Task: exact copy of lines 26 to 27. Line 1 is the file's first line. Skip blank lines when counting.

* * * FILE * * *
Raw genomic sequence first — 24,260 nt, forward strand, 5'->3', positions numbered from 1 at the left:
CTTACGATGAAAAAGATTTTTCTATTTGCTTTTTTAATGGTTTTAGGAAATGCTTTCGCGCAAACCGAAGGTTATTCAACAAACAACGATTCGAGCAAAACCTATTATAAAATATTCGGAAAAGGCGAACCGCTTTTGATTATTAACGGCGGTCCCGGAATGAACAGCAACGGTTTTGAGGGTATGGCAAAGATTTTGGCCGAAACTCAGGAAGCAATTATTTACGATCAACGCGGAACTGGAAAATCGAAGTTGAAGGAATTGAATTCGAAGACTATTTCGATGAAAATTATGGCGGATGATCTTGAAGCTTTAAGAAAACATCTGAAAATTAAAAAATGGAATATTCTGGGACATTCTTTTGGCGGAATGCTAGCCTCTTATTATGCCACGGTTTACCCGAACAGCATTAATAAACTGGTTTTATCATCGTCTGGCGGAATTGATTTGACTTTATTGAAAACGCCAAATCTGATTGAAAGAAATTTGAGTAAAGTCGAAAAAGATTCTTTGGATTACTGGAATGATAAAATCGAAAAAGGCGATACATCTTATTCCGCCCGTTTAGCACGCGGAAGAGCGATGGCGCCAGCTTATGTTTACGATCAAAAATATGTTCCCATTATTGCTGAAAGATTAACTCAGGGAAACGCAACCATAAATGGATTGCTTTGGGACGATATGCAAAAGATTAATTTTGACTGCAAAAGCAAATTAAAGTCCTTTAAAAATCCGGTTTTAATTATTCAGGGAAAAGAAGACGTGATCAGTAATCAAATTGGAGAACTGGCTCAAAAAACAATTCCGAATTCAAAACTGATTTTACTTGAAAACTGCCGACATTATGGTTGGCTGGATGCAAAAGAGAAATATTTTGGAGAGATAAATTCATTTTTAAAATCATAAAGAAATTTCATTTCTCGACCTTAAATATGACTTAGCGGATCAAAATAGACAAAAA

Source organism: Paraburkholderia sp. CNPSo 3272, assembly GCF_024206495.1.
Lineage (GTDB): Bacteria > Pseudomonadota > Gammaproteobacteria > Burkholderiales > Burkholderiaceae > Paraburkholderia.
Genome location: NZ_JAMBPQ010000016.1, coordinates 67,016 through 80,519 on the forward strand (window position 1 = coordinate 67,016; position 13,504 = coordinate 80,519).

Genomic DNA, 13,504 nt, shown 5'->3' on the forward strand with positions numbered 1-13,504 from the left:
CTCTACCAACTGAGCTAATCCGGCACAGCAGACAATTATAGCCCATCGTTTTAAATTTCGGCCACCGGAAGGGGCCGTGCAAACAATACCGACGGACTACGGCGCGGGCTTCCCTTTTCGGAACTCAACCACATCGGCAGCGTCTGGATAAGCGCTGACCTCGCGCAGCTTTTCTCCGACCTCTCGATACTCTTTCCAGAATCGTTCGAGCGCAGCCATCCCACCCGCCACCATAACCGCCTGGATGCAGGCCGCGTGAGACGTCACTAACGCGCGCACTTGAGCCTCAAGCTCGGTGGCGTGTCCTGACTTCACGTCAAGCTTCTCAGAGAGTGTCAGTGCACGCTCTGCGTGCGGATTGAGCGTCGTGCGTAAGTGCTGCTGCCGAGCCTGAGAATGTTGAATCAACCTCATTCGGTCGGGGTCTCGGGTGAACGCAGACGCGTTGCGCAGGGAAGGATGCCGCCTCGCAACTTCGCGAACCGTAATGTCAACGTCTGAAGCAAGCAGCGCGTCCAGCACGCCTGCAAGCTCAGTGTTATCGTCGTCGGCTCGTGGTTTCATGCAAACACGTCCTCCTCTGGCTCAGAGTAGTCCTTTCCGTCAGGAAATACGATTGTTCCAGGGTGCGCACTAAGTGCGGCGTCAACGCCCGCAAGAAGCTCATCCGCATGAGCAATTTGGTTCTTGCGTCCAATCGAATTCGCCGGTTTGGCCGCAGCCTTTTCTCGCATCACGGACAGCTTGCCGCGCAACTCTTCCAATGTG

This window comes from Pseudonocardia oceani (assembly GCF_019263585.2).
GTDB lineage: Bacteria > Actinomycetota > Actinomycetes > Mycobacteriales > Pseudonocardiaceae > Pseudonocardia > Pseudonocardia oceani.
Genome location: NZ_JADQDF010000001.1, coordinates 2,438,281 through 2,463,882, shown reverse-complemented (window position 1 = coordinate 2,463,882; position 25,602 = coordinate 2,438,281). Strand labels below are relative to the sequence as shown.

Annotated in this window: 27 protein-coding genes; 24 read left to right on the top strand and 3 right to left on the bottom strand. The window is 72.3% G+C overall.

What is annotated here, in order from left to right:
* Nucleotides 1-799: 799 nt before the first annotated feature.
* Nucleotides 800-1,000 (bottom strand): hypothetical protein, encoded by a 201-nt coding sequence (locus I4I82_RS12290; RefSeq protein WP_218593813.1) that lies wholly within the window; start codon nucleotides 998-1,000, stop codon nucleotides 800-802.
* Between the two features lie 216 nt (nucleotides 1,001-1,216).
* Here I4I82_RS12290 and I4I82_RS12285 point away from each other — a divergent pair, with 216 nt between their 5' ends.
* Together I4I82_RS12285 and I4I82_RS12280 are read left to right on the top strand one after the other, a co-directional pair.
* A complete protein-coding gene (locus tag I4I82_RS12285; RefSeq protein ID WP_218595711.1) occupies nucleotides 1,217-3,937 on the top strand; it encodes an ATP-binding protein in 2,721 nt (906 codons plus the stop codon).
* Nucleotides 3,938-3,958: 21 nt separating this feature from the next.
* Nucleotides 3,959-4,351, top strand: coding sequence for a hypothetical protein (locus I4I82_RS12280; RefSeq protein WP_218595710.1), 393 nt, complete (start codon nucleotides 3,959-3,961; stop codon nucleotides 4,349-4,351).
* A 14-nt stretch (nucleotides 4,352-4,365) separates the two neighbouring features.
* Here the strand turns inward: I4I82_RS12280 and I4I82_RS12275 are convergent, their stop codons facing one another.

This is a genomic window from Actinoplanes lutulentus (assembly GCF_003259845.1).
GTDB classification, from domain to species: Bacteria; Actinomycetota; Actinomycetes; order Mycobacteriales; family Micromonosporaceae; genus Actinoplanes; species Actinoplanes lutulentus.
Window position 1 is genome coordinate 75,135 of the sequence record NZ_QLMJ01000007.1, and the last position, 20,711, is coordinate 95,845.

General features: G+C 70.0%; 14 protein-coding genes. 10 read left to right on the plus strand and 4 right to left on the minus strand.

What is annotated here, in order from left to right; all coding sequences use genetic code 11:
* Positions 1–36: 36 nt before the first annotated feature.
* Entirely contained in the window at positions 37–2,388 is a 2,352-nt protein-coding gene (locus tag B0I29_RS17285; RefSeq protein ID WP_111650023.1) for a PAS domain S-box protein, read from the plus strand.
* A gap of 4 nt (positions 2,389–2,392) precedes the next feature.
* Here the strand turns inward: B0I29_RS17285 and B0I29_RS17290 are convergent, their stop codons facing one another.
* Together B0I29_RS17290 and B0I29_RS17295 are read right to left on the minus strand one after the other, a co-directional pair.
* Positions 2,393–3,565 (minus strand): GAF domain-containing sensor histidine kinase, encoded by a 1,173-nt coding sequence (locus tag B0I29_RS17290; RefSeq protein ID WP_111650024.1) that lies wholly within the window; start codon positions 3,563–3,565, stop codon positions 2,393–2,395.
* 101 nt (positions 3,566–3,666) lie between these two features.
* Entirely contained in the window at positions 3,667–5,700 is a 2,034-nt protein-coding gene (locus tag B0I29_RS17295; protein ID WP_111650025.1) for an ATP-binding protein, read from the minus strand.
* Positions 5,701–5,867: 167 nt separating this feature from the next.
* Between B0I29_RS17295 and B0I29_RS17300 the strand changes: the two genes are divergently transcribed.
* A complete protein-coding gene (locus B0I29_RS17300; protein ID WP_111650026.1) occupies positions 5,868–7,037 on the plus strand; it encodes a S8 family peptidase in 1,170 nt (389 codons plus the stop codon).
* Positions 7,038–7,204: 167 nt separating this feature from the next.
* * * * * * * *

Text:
General features: G+C 70.0%; 14 protein-coding genes. 10 read left to right on the plus strand and 4 right to left on the minus strand.

What is annotated here, in order from left to right; all coding sequences use genetic code 11: